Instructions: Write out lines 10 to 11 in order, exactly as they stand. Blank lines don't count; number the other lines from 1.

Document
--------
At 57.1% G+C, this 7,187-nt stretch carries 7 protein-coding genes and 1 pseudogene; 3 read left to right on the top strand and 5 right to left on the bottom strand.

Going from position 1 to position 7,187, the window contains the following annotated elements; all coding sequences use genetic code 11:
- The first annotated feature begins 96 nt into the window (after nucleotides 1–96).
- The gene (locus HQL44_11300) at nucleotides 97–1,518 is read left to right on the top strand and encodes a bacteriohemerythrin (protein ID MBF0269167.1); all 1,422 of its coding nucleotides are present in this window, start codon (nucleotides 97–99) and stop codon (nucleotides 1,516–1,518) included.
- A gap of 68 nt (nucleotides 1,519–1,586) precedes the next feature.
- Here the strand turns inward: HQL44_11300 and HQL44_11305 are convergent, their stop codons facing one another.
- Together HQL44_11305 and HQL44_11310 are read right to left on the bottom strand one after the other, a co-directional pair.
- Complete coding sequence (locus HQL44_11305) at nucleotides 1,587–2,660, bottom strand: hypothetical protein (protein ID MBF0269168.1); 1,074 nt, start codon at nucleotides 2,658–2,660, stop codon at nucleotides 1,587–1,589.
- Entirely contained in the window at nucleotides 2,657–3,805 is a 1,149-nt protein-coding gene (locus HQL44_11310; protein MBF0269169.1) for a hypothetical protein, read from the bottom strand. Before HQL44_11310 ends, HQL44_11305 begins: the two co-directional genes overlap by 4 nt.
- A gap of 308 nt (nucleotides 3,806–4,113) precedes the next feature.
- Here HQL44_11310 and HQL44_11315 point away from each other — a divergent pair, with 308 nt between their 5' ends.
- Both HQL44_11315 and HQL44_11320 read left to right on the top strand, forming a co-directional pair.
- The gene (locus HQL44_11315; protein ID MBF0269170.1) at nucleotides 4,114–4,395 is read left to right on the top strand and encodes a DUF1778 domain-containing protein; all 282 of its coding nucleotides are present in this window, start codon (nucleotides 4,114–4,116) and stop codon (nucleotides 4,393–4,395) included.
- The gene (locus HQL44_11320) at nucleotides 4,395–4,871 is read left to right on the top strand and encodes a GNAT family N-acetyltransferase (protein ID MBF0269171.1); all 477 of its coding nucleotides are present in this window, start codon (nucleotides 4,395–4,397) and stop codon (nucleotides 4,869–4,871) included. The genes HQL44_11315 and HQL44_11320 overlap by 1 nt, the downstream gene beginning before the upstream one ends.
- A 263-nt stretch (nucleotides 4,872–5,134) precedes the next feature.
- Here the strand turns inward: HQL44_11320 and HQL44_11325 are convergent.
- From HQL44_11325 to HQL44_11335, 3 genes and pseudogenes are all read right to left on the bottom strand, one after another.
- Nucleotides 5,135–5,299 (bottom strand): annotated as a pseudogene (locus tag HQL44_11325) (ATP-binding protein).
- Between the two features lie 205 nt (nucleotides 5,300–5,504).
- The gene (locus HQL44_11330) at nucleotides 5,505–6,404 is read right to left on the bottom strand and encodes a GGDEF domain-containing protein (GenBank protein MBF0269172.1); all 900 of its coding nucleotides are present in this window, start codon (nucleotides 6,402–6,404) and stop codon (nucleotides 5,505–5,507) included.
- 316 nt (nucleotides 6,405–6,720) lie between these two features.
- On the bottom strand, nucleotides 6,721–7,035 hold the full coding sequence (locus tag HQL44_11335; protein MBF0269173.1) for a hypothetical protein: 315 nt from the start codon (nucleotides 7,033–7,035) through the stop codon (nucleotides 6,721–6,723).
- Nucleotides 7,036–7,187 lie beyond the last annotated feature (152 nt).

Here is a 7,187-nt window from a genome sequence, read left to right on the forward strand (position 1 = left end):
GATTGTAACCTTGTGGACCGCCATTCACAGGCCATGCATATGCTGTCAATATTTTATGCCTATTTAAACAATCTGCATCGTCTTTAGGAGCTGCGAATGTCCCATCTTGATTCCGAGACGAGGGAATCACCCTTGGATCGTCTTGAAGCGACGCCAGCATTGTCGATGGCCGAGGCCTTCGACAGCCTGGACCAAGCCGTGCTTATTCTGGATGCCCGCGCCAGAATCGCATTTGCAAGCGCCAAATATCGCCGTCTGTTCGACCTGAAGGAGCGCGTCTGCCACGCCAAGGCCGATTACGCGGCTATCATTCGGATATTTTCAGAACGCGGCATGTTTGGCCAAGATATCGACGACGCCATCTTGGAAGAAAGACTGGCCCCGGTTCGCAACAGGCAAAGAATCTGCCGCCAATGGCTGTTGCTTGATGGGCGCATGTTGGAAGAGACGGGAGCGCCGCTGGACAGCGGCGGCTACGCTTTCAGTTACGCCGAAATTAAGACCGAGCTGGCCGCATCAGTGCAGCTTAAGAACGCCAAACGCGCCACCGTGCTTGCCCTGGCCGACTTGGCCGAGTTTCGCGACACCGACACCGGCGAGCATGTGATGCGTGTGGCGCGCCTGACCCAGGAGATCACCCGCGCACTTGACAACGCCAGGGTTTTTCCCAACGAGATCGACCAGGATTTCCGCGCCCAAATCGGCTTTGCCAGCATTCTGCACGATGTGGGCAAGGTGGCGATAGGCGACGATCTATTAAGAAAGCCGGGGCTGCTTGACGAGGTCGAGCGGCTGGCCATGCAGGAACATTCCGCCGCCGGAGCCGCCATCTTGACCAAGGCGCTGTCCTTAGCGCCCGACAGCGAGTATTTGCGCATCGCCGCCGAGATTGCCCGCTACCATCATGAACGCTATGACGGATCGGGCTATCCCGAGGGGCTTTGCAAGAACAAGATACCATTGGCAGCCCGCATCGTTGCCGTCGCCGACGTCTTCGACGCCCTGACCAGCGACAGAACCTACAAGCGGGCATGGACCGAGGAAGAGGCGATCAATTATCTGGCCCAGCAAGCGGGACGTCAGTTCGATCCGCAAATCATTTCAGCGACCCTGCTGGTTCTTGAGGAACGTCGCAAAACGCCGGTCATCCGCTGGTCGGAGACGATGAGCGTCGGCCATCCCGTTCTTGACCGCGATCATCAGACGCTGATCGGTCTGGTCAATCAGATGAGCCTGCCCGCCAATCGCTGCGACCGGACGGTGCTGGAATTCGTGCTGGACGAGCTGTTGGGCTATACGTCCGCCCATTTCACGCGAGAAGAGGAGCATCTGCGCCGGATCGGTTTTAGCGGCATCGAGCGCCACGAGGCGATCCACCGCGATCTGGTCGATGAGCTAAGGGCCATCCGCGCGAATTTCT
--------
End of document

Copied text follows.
- A gap of 308 nt (nucleotides 3,806–4,113) precedes the next feature.
- Here HQL44_11310 and HQL44_11315 point away from each other — a divergent pair, with 308 nt between their 5' ends.